Ever look at someone’s Instagram photo and think “I can’t compete.”
Yeah, me too. All the time, in fact.
My category is travel, but we could be talking about anything. I mean, who are these people & their ball gowns spinning in front of 500 year old monuments in foreign lands? And why? They don’t inspire me, they just leave me puzzled.
I can tell you that my travel realities are far from perfect. Hardly ever photogenic. I pack very light. I don’t want to be schlepping an oversized suitcase on public transit. And the one pair of shoes I tote around the world better be comfy & better be on my feet. There’s no room for spares.
I bring a toque to cover up bad hair days and rushed mornings. I hardly wear anything but lipgloss and since I am taking my own photos, I’m hardly ever in them.
But all this doesn’t matter because I don’t travel to impress anyone. I travel to enrich my own time on this earth. The more I learn and experience the better human I am. And the more I appreciate and understand my teeny-tiny place in the universe.
Take for example, Dublin Ireland. That’s a city with a lot going on. I really don’t need to get involved with that. I just want to take a casual look around. A bus tour was all I needed. See the high points, avoid the low and just barely get acquainted.
Here, I got the impression “tourist” is an abrasive word. I also got the impression I was getting the “tourist price” on a couple occasions. However, I will say that one of the nicest conversations I had was with a duty manager at the grocery store. My son and I walked a mile or so to a neighbourhood grocery store to pick up a few supplies for our stay and the manager we encountered was more than lovely when I posed a question. I felt like a neighbour, not an annoying parasite “tourist.” She was the polar opposite of the bus driver I encountered earlier in the day. Mister “wrong stop, get off!”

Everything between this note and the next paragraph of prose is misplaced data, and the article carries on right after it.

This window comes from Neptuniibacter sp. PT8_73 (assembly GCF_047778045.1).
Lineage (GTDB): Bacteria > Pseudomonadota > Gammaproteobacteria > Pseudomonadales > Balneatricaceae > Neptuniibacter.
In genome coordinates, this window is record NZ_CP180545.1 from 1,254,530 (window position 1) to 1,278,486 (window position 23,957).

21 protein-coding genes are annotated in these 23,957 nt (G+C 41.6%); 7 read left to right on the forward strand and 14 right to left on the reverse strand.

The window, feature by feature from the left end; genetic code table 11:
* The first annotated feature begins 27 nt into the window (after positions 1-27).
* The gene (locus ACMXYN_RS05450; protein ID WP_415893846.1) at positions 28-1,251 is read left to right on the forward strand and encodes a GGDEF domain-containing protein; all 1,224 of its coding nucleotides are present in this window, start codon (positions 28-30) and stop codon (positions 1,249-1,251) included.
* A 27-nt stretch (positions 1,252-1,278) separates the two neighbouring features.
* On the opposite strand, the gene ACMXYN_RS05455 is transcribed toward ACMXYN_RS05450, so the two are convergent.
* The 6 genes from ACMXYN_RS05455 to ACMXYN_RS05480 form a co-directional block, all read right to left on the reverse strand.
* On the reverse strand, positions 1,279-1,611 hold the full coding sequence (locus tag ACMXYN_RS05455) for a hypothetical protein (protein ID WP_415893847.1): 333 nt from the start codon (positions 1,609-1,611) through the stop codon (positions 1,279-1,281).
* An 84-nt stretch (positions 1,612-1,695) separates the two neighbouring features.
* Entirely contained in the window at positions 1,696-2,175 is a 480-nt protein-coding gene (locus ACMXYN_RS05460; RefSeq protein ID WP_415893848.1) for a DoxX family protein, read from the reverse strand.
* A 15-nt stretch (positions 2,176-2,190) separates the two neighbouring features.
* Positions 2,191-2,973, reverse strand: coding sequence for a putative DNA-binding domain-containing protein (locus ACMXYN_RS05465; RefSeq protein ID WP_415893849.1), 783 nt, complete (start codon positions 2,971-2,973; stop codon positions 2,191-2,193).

My point…..? My experience in Dublin will make me a better host in Canada. It also reminds me that what might be daily routine to you might be completely foreign to someone else.
A smile is universal and whether you wear a ball gown or not, your experience is personal and can not (nor should be) replicated. And really one of the best things I can advise, is to walk a mile in YOUR OWN shoes.